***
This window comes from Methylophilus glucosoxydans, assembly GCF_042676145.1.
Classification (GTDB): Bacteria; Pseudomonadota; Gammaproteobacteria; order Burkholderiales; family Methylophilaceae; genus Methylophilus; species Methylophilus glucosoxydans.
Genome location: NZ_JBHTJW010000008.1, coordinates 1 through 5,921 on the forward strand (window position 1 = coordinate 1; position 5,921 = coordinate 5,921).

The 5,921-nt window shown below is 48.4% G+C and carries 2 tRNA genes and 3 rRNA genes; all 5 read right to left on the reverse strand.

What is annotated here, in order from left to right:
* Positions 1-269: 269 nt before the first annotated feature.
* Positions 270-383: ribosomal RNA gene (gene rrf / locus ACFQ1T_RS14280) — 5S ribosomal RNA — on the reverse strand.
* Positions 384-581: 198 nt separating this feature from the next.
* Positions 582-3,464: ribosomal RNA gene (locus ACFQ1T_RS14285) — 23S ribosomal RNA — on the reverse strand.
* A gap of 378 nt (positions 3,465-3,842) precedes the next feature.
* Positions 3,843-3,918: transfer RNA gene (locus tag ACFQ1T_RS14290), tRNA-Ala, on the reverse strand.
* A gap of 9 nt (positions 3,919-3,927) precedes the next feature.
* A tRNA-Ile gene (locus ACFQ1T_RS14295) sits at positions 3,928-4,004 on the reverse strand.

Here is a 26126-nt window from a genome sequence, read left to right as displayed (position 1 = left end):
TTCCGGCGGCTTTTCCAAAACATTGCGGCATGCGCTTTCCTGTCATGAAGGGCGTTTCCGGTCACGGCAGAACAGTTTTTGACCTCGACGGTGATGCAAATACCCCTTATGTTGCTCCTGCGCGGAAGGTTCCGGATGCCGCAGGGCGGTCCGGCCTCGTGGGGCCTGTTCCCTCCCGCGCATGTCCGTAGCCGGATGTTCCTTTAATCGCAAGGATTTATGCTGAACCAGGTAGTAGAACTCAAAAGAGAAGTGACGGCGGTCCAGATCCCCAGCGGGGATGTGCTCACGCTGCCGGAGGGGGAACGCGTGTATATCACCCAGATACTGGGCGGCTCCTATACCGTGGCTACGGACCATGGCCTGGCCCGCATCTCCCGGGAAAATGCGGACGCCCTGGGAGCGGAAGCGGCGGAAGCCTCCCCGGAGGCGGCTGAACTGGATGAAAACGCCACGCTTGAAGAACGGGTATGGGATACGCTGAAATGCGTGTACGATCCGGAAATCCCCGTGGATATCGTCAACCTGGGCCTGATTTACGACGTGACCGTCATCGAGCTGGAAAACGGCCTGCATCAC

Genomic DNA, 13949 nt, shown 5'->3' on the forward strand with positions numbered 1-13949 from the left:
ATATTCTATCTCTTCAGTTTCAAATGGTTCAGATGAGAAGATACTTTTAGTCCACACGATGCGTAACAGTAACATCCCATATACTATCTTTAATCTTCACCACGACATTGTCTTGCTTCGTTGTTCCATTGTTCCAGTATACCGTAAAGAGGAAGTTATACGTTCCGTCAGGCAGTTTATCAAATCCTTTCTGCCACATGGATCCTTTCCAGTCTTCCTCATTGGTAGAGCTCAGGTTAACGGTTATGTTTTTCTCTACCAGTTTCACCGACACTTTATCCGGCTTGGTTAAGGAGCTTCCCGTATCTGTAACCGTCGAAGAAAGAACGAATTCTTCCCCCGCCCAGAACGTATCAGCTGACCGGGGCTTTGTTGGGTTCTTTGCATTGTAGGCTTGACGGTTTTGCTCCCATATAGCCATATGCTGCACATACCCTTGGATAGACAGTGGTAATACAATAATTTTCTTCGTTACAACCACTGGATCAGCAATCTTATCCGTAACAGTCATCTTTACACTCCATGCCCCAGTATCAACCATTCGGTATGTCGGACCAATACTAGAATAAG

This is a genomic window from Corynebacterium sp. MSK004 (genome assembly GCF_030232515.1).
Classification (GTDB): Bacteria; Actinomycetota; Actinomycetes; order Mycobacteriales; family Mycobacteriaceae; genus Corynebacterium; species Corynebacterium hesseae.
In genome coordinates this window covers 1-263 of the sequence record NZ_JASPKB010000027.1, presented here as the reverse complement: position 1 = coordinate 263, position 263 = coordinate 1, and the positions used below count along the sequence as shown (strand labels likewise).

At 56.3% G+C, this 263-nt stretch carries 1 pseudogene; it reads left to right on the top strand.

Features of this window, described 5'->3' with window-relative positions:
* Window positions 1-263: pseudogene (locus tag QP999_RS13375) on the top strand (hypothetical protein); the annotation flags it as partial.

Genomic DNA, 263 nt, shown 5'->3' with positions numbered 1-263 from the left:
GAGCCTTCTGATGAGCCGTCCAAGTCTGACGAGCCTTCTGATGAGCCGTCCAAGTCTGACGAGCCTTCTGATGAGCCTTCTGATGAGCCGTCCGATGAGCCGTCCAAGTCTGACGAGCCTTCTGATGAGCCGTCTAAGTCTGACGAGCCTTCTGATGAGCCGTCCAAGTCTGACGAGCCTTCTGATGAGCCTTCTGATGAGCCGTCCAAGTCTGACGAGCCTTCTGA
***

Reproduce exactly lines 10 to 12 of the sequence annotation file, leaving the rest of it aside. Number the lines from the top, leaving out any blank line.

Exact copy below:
* A gap of 378 nt (positions 3,465-3,842) precedes the next feature.
* Positions 3,843-3,918: transfer RNA gene (locus tag ACFQ1T_RS14290), tRNA-Ala, on the reverse strand.
* A gap of 9 nt (positions 3,919-3,927) precedes the next feature.